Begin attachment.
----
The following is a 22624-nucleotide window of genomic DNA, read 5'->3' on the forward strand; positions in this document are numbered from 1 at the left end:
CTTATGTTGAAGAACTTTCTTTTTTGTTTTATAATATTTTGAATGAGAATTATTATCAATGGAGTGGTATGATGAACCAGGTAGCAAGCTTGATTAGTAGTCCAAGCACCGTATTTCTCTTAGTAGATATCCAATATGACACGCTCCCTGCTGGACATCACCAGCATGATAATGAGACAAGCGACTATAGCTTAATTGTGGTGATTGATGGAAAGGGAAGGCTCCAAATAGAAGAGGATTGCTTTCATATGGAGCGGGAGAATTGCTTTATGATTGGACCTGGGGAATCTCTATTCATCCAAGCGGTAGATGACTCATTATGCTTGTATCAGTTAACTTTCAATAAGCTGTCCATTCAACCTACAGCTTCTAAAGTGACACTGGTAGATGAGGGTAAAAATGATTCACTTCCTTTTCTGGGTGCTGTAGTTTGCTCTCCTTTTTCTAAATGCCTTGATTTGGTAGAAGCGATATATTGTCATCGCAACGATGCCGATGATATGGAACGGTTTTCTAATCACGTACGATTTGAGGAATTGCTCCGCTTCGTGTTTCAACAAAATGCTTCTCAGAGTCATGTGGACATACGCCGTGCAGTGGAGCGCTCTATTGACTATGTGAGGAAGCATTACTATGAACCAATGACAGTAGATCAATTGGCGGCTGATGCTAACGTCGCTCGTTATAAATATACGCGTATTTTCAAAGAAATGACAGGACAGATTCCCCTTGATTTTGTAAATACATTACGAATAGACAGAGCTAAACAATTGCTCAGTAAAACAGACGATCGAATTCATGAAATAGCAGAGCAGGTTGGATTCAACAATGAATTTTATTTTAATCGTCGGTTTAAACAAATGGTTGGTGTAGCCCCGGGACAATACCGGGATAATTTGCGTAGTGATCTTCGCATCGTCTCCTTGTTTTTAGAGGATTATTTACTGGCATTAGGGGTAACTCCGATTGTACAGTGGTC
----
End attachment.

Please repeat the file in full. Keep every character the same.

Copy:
The following is a 22624-nucleotide window of genomic DNA, read 5'->3' on the forward strand; positions in this document are numbered from 1 at the left end:
CTTATGTTGAAGAACTTTCTTTTTTGTTTTATAATATTTTGAATGAGAATTATTATCAATGGAGTGGTATGATGAACCAGGTAGCAAGCTTGATTAGTAGTCCAAGCACCGTATTTCTCTTAGTAGATATCCAATATGACACGCTCCCTGCTGGACATCACCAGCATGATAATGAGACAAGCGACTATAGCTTAATTGTGGTGATTGATGGAAAGGGAAGGCTCCAAATAGAAGAGGATTGCTTTCATATGGAGCGGGAGAATTGCTTTATGATTGGACCTGGGGAATCTCTATTCATCCAAGCGGTAGATGACTCATTATGCTTGTATCAGTTAACTTTCAATAAGCTGTCCATTCAACCTACAGCTTCTAAAGTGACACTGGTAGATGAGGGTAAAAATGATTCACTTCCTTTTCTGGGTGCTGTAGTTTGCTCTCCTTTTTCTAAATGCCTTGATTTGGTAGAAGCGATATATTGTCATCGCAACGATGCCGATGATATGGAACGGTTTTCTAATCACGTACGATTTGAGGAATTGCTCCGCTTCGTGTTTCAACAAAATGCTTCTCAGAGTCATGTGGACATACGCCGTGCAGTGGAGCGCTCTATTGACTATGTGAGGAAGCATTACTATGAACCAATGACAGTAGATCAATTGGCGGCTGATGCTAACGTCGCTCGTTATAAATATACGCGTATTTTCAAAGAAATGACAGGACAGATTCCCCTTGATTTTGTAAATACATTACGAATAGACAGAGCTAAACAATTGCTCAGTAAAACAGACGATCGAATTCATGAAATAGCAGAGCAGGTTGGATTCAACAATGAATTTTATTTTAATCGTCGGTTTAAACAAATGGTTGGTGTAGCCCCGGGACAATACCGGGATAATTTGCGTAGTGATCTTCGCATCGTCTCCTTGTTTTTAGAGGATTATTTACTGGCATTAGGGGTAACTCCGATTGTACAGTGGTC